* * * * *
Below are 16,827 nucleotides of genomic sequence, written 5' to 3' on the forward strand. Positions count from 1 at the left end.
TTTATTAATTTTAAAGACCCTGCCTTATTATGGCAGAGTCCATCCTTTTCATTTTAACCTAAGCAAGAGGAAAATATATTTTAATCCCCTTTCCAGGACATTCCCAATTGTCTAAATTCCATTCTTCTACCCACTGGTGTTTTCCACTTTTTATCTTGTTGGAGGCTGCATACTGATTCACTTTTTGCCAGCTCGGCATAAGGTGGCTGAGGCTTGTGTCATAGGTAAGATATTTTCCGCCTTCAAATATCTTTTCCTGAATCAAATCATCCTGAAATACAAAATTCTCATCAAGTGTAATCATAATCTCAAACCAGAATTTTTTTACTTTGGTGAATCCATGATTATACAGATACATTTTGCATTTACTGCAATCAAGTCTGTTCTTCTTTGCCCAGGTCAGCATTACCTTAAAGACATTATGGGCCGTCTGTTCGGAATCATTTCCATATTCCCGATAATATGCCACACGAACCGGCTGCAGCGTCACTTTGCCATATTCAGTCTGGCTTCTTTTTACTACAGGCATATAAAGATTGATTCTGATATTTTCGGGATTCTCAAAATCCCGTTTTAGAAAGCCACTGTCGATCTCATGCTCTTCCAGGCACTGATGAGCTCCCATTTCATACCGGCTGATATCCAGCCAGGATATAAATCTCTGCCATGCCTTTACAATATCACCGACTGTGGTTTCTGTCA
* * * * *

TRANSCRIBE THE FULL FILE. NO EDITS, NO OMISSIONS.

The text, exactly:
Below are 16,827 nucleotides of genomic sequence, written 5' to 3' on the forward strand. Positions count from 1 at the left end.
TTTATTAATTTTAAAGACCCTGCCTTATTATGGCAGAGTCCATCCTTTTCATTTTAACCTAAGCAAGAGGAAAATATATTTTAATCCCCTTTCCAGGACATTCCCAATTGTCTAAATTCCATTCTTCTACCCACTGGTGTTTTCCACTTTTTATCTTGTTGGAGGCTGCATACTGATTCACTTTTTGCCAGCTCGGCATAAGGTGGCTGAGGCTTGTGTCATAGGTAAGATATTTTCCGCCTTCAAATATCTTTTCCTGAATCAAATCATCCTGAAATACAAAATTCTCATCAAGTGTAATCATAATCTCAAACCAGAATTTTTTTACTTTGGTGAATCCATGATTATACAGATACATTTTGCATTTACTGCAATCAAGTCTGTTCTTCTTTGCCCAGGTCAGCATTACCTTAAAGACATTATGGGCCGTCTGTTCGGAATCATTTCCATATTCCCGATAATATGCCACACGAACCGGCTGCAGCGTCACTTTGCCATATTCAGTCTGGCTTCTTTTTACTACAGGCATATAAAGATTGATTCTGATATTTTCGGGATTCTCAAAATCCCGTTTTAGAAAGCCACTGTCGATCTCATGCTCTTCCAGGCACTGATGAGCTCCCATTTCATACCGGCTGATATCCAGCCAGGATATAAATCTCTGCCATGCCTTTACAATATCACCGACTGTGGTTTCTGTCA